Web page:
Anyone who works with me for a short period of time will hear this tumble out of my mouth. I can’t tell you the number of times someone launches into a 5-10 minute explanation of a really cool concept and giving me that “I have a cunning plan” look when they finish. However, because I didn’t have that one thing in my head they figured was obvious, I end up having to ask a couple questions to get myself on the same page. It’s never a big deal to fill in those gaps and the opposite party is usually happy to provide the context, but I do have to ask those questions.
Assumption: The Mother of all Screwups
The problem is with assumptions. Whenever we communicate with each other, we have to make an assumption about what the other person knows. Unfortunately, a lot of times those assumptions are wrong. Remember the ill-fated Mars orbiter where there was a mixup between the imperial and metric measurement systems? While we all smack our forehead and say “D’OH”, it’s pretty obvious that this is the result of one side making assumptions about the other side’s knowledge. If someone had questioned the basic assumptions of both sides, they might have saved that $125 million orbiter, but instead, the two teams ran off on different tracks because they didn’t want to appear dumb. (How how do they look now, right?)
I know we all get frustrated when the Level 1 support tech asks us if our network cable is plugged in or that we haven’t kicked out the power cable, but these are exactly the kind of questions we need to ask when troubleshooting database problems or building requirements for a project. The reason for this is because asking the dumb questions helps establish a baseline starting point for figuring out the problem. After all, when someone comes to us saying “the system is slow”, we don’t want to bash our heads with IO stats or memory pressure when all we had to do was deal with one blocking query. We wouldn’t know about that unless we asked the right questions to start our troubleshooting.
So tell me a little about yourself
The best approach is to dealing with this is to teach yourself to reduce the number of assumptions you make. Easier said than done, right? What really helped me was an exercise a former boss/mentor had me do early on in my career. It’s pretty simple: In one paragraph (no real limit on sentences or words), describe your work to someone who has no idea what you do.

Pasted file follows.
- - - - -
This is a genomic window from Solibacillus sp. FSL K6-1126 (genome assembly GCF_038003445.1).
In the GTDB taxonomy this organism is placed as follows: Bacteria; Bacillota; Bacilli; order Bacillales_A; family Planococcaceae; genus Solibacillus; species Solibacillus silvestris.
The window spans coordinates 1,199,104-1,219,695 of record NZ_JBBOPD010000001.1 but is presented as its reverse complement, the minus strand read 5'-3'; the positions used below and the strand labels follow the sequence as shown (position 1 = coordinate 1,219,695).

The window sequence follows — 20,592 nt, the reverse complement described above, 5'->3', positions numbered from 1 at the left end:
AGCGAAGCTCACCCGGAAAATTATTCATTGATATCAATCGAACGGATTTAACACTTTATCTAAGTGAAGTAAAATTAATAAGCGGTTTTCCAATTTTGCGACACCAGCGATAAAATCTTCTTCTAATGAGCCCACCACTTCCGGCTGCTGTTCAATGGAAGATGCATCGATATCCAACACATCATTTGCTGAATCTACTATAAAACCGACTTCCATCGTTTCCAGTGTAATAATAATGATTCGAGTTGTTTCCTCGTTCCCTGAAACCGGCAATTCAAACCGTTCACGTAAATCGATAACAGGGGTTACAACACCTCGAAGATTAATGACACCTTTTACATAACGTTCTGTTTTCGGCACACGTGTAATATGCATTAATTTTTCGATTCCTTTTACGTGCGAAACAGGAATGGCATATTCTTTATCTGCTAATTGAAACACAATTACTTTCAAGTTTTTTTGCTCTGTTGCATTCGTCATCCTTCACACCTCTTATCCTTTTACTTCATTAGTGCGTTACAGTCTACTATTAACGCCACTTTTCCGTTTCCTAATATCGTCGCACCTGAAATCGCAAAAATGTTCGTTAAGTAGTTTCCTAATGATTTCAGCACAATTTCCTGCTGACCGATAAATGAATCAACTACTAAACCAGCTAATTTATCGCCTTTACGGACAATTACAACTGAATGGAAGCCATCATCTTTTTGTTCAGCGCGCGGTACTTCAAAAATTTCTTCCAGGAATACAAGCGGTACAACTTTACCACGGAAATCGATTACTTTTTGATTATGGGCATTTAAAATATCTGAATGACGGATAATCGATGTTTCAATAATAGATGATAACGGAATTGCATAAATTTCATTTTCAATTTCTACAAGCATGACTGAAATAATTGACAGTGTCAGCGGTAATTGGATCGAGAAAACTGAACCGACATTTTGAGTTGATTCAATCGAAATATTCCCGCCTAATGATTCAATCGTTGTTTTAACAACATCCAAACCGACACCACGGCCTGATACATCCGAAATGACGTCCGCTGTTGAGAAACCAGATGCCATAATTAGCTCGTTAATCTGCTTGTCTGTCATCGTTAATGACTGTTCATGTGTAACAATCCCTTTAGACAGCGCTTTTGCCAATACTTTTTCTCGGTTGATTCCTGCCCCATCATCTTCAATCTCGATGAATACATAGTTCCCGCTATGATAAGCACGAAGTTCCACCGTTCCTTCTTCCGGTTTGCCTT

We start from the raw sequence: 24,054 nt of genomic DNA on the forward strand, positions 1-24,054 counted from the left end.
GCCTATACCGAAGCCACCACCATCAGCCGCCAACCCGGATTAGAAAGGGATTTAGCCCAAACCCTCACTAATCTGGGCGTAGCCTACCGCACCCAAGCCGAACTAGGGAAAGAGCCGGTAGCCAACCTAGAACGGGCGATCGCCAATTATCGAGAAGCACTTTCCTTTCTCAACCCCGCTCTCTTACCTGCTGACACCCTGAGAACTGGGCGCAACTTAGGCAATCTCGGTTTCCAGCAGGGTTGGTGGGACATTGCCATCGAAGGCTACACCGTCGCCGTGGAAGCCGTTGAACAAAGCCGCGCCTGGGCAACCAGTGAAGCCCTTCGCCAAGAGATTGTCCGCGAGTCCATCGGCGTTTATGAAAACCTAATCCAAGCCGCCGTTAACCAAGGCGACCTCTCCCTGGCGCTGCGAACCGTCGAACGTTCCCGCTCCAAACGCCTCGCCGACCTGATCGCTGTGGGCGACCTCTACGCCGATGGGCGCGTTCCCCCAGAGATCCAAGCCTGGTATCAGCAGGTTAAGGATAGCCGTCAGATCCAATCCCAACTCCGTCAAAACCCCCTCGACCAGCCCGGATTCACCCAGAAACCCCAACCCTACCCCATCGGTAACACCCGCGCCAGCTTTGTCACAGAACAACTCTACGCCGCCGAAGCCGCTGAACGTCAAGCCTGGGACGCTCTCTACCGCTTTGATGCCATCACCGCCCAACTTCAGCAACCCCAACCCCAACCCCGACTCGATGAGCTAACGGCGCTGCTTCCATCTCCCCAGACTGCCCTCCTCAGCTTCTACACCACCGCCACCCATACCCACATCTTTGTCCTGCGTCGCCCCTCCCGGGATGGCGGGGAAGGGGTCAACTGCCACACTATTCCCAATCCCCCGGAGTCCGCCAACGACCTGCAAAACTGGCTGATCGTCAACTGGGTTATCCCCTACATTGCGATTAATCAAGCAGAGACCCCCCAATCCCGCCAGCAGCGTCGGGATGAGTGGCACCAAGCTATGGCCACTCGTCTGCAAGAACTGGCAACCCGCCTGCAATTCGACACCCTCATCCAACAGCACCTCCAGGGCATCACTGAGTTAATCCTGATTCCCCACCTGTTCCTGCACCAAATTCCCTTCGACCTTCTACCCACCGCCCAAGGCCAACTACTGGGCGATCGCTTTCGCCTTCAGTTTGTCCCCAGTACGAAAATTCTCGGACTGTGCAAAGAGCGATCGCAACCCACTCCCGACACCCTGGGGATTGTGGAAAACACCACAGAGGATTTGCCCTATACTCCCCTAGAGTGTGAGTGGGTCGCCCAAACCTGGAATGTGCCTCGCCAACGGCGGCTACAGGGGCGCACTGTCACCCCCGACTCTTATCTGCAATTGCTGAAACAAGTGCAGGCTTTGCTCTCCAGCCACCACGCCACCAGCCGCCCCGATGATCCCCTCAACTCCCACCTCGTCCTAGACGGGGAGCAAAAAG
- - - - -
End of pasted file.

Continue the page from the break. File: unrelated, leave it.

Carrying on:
Seems easy at first, but think about it for a second. Let’s break down the following sentence that I might use:
“I administer and maintain SQL Server databases.”
Already in this sentence we have several assumptions about the listener. First, that they know what a database is, and they know what maintenance and administration is for SQL Server. Chances are most folks don’t, so we would then have to explain those terms to them in a way they would understand. We don’t need to get overly complex, but provide the listener a basic grasp of what we’re talking about.
The end result is that this exercise puts us in the mindset of someone who may not have the same knowledge or experience as we have, thus getting us to restructure our thinking and presentation in a way that covers the entire context of whatever idea we’re presenting. It also gets us to start evaluating our assumptions based on our audience. We’re always going to make assumptions, but what we want to do is make them in the context of our audience. Speaking to a group of DBAs? Yeah, leave out that stuff about relational theory. Talking with IT infrastructure dudes? Chat with them a bit about database file layouts and managing I/O contention. Oh, monkeys from Kenya? Throw ’em a couple of bananas.
So whether we’re asking ourselves or someone talking to us, it’s always good to get those assumptions straight. Sure, we all pride ourselves on figuring things out. That’s why we’re in this business, for the joy of solving that process that no one else could. But it never helps us when we get lost on that wild goose chase because we made the wrong assumption. Save yourself some time and a lot of headache, make sure you’re on the same page with those you work with, and ask some “dumb” questions. It never hurts.